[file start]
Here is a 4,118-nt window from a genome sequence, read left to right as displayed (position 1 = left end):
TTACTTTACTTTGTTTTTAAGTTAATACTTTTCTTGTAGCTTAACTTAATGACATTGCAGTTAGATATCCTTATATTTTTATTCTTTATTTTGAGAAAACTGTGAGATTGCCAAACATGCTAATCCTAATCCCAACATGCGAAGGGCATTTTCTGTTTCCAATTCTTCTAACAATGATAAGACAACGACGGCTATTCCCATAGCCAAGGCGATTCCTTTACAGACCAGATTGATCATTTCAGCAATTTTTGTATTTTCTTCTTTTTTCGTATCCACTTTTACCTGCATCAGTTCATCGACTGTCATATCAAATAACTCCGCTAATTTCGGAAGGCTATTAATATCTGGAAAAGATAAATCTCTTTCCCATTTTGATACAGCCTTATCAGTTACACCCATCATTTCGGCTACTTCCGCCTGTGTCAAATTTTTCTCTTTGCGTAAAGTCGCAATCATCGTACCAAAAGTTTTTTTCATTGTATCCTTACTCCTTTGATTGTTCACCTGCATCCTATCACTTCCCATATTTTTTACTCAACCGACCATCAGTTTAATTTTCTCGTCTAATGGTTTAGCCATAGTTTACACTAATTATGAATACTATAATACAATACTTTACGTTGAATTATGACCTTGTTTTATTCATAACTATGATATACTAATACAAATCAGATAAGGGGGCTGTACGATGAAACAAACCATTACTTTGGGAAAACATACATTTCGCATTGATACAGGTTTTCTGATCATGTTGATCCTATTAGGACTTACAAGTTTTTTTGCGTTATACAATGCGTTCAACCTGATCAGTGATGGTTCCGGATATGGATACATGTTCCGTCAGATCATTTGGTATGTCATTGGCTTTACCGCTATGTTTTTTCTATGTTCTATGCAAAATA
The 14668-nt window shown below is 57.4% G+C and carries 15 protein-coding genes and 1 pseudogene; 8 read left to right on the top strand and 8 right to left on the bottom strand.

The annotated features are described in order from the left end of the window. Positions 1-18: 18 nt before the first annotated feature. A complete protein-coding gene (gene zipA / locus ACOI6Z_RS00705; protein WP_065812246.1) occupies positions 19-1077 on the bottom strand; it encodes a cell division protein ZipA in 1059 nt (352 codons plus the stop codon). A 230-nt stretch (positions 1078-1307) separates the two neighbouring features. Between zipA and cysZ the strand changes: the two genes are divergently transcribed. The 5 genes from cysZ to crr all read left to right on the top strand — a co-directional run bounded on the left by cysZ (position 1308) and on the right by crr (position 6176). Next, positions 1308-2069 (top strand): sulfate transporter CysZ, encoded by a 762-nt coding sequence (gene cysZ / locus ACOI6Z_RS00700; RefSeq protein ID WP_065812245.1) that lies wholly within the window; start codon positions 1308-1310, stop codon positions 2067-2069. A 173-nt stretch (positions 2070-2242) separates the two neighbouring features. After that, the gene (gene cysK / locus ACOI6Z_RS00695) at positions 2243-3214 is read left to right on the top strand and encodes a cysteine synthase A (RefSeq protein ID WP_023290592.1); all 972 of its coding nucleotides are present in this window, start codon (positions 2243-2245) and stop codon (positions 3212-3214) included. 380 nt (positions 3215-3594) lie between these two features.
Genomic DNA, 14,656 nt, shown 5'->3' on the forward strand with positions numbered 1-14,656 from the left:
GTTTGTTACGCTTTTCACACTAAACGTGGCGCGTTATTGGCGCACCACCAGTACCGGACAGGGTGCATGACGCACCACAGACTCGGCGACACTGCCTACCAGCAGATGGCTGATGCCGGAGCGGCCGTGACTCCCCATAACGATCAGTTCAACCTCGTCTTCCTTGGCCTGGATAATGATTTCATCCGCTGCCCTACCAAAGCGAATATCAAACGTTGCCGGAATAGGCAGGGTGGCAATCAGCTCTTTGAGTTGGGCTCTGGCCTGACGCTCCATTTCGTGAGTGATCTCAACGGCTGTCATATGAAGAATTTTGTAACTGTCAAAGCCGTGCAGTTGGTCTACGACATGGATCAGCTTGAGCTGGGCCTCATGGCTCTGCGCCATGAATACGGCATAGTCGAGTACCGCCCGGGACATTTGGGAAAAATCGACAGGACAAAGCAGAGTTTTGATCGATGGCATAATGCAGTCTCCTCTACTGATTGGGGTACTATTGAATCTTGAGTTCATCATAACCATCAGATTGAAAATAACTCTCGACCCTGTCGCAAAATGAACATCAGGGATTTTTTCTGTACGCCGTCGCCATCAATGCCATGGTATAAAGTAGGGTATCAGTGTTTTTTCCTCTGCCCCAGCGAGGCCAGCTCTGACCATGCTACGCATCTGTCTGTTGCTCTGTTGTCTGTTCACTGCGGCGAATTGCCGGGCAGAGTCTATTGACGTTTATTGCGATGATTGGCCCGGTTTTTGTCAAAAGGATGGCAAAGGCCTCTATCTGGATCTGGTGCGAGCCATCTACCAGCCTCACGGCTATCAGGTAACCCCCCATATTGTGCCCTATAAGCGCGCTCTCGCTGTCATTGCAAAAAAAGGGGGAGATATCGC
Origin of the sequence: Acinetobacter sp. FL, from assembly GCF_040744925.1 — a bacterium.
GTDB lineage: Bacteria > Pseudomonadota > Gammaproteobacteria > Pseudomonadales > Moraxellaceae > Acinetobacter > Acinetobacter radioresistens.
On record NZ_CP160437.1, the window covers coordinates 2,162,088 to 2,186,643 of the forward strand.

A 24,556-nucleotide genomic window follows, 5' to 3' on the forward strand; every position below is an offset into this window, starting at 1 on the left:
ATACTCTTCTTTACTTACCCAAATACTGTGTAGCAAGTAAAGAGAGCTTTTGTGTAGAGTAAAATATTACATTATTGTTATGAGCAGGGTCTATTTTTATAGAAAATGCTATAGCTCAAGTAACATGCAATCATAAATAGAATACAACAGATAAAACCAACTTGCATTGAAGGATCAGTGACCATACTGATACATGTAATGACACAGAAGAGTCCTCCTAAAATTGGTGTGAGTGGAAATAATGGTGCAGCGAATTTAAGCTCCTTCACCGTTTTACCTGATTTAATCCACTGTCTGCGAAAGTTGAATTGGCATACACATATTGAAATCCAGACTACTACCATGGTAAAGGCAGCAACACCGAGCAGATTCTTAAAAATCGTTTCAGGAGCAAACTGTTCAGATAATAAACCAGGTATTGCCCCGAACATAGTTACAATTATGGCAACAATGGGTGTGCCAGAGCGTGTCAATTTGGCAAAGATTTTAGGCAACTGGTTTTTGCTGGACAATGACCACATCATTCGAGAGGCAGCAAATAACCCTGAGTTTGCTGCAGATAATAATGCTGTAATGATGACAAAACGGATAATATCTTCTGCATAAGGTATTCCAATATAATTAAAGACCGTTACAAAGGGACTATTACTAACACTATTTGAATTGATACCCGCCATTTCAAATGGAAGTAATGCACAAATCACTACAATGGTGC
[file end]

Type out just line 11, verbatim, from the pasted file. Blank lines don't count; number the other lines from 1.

ATACTCTTCTTTACTTACCCAAATACTGTGTAGCAAGTAAAGAGAGCTTTTGTGTAGAGTAAAATATTACATTATTGTTATGAGCAGGGTCTATTTTTATAGAAAATGCTATAGCTCAAGTAACATGCAATCATAAATAGAATACAACAGATAAAACCAACTTGCATTGAAGGATCAGTGACCATACTGATACATGTAATGACACAGAAGAGTCCTCCTAAAATTGGTGTGAGTGGAAATAATGGTGCAGCGAATTTAAGCTCCTTCACCGTTTTACCTGATTTAATCCACTGTCTGCGAAAGTTGAATTGGCATACACATATTGAAATCCAGACTACTACCATGGTAAAGGCAGCAACACCGAGCAGATTCTTAAAAATCGTTTCAGGAGCAAACTGTTCAGATAATAAACCAGGTATTGCCCCGAACATAGTTACAATTATGGCAACAATGGGTGTGCCAGAGCGTGTCAATTTGGCAAAGATTTTAGGCAACTGGTTTTTGCTGGACAATGACCACATCATTCGAGAGGCAGCAAATAACCCTGAGTTTGCTGCAGATAATAATGCTGTAATGATGACAAAACGGATAATATCTTCTGCATAAGGTATTCCAATATAATTAAAGACCGTTACAAAGGGACTATTACTAACACTATTTGAATTGATACCCGCCATTTCAAATGGAAGTAATGCACAAATCACTACAATGGTGC